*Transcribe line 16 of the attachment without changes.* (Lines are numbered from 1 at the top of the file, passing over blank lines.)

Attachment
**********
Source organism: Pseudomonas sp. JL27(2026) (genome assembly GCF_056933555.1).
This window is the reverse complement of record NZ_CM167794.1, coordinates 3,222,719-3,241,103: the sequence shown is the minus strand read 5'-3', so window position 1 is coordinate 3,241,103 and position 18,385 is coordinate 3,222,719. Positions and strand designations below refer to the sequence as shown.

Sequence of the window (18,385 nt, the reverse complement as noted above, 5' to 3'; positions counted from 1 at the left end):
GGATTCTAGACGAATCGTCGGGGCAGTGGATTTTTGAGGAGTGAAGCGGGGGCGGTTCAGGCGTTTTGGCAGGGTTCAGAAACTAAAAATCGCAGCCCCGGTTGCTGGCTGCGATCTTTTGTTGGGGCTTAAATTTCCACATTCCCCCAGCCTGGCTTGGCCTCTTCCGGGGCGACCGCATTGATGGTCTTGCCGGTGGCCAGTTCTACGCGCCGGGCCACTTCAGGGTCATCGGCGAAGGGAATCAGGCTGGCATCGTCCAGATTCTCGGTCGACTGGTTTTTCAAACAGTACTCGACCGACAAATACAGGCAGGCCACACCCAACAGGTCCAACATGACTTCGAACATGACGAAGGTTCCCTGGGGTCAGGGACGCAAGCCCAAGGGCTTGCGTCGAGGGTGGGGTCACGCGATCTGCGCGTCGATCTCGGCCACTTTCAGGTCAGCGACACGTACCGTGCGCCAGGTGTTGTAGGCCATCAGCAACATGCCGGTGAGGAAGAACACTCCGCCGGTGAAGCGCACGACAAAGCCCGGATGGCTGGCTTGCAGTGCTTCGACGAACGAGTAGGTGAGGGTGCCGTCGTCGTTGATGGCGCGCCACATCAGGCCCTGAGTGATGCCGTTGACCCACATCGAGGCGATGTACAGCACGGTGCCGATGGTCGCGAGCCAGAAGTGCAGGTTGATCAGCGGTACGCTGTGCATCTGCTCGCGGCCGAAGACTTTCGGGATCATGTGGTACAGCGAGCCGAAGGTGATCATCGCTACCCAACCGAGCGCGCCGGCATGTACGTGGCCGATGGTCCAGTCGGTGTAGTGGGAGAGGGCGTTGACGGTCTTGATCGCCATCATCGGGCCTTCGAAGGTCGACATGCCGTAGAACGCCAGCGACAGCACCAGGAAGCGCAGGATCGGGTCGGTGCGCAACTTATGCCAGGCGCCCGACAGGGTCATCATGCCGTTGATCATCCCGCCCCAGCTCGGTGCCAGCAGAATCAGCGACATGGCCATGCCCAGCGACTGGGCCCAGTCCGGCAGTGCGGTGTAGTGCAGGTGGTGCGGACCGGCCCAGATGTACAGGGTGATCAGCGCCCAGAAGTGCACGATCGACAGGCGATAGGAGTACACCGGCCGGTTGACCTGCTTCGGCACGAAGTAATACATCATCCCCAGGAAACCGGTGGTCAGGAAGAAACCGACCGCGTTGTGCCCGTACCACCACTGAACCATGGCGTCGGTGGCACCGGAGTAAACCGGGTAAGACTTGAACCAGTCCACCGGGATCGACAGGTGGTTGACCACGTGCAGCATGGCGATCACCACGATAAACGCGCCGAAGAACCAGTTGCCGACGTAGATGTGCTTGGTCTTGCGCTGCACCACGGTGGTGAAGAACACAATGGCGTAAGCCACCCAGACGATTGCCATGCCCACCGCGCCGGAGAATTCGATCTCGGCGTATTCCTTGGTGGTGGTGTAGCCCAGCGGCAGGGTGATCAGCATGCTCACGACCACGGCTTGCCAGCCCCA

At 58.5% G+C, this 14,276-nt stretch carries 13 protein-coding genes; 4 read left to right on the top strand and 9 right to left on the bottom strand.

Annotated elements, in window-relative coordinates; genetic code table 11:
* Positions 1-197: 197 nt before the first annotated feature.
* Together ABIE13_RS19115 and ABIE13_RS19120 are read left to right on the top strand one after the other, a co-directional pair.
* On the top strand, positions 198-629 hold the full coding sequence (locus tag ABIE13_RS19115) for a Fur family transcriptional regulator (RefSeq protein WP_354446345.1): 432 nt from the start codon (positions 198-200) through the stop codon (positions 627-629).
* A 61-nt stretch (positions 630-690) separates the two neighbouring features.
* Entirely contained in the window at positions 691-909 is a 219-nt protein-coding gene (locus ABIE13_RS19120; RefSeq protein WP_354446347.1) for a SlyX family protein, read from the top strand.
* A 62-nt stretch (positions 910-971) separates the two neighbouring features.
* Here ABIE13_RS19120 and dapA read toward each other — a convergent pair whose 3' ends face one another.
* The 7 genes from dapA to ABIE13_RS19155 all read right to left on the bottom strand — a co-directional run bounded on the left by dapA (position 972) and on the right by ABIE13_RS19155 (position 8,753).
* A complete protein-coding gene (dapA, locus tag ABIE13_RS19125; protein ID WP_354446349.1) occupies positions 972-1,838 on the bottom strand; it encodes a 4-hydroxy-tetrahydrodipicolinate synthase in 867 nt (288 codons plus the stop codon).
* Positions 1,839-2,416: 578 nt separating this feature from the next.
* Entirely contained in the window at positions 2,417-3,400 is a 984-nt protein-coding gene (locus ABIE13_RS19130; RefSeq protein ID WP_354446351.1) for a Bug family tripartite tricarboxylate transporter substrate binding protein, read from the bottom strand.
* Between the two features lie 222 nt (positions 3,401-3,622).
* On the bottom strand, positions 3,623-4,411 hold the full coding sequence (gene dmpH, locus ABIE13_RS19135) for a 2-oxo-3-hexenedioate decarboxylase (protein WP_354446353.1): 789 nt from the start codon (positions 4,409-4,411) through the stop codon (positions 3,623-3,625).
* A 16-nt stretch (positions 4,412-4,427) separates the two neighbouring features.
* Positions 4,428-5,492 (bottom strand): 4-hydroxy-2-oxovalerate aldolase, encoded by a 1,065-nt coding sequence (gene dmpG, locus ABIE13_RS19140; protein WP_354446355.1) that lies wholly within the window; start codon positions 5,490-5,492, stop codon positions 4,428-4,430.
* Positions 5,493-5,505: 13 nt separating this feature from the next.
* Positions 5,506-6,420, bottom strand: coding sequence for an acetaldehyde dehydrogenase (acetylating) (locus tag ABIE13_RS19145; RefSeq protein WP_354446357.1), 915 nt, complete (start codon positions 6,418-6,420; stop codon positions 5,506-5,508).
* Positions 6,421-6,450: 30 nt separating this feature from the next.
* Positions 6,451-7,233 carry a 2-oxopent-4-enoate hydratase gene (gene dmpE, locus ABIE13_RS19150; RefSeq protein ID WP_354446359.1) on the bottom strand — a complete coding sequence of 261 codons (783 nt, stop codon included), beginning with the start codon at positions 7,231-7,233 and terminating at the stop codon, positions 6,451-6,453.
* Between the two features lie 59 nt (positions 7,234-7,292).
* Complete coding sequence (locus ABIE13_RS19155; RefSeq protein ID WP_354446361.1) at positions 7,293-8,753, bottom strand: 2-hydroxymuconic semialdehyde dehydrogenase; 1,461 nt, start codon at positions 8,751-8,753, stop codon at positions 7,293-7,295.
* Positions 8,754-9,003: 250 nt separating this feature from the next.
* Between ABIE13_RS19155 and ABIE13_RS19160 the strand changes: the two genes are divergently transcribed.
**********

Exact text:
* Positions 1,839-2,416: 578 nt separating this feature from the next.